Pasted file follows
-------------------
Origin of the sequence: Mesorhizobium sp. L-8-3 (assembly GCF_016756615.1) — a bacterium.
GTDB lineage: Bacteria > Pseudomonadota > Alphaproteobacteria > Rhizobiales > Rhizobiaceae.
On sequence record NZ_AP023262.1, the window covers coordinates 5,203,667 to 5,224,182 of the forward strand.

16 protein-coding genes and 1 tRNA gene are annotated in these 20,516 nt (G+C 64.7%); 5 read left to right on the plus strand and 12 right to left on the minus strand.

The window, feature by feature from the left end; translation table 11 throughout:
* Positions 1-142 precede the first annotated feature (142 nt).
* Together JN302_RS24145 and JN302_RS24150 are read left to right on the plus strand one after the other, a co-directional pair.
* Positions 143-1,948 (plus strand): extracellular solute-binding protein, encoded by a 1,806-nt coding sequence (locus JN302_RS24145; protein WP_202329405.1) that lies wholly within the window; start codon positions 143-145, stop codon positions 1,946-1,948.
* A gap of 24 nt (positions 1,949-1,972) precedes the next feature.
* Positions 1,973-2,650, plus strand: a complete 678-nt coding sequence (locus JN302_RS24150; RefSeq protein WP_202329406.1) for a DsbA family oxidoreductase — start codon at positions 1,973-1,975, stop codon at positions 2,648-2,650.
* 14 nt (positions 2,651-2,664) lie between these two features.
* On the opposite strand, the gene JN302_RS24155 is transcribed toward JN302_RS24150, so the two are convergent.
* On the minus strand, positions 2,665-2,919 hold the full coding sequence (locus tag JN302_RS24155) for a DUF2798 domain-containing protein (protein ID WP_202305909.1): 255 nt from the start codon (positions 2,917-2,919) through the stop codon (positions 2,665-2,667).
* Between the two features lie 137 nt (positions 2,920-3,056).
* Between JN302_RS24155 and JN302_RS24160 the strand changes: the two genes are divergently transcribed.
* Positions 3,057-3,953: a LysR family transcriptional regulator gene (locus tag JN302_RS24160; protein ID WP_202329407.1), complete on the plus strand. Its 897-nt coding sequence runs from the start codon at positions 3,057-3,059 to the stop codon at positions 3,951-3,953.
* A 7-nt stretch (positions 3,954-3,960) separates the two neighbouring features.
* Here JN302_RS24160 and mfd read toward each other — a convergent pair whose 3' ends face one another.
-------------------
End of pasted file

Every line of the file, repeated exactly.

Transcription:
Origin of the sequence: Mesorhizobium sp. L-8-3 (assembly GCF_016756615.1) — a bacterium.
GTDB lineage: Bacteria > Pseudomonadota > Alphaproteobacteria > Rhizobiales > Rhizobiaceae.
On sequence record NZ_AP023262.1, the window covers coordinates 5,203,667 to 5,224,182 of the forward strand.

16 protein-coding genes and 1 tRNA gene are annotated in these 20,516 nt (G+C 64.7%); 5 read left to right on the plus strand and 12 right to left on the minus strand.

The window, feature by feature from the left end; translation table 11 throughout:
* Positions 1-142 precede the first annotated feature (142 nt).
* Together JN302_RS24145 and JN302_RS24150 are read left to right on the plus strand one after the other, a co-directional pair.
* Positions 143-1,948 (plus strand): extracellular solute-binding protein, encoded by a 1,806-nt coding sequence (locus JN302_RS24145; protein WP_202329405.1) that lies wholly within the window; start codon positions 143-145, stop codon positions 1,946-1,948.
* A gap of 24 nt (positions 1,949-1,972) precedes the next feature.
* Positions 1,973-2,650, plus strand: a complete 678-nt coding sequence (locus JN302_RS24150; RefSeq protein WP_202329406.1) for a DsbA family oxidoreductase — start codon at positions 1,973-1,975, stop codon at positions 2,648-2,650.
* 14 nt (positions 2,651-2,664) lie between these two features.
* On the opposite strand, the gene JN302_RS24155 is transcribed toward JN302_RS24150, so the two are convergent.
* On the minus strand, positions 2,665-2,919 hold the full coding sequence (locus tag JN302_RS24155) for a DUF2798 domain-containing protein (protein ID WP_202305909.1): 255 nt from the start codon (positions 2,917-2,919) through the stop codon (positions 2,665-2,667).
* Between the two features lie 137 nt (positions 2,920-3,056).
* Between JN302_RS24155 and JN302_RS24160 the strand changes: the two genes are divergently transcribed.
* Positions 3,057-3,953: a LysR family transcriptional regulator gene (locus tag JN302_RS24160; protein ID WP_202329407.1), complete on the plus strand. Its 897-nt coding sequence runs from the start codon at positions 3,057-3,059 to the stop codon at positions 3,951-3,953.
* A 7-nt stretch (positions 3,954-3,960) separates the two neighbouring features.
* Here JN302_RS24160 and mfd read toward each other — a convergent pair whose 3' ends face one another.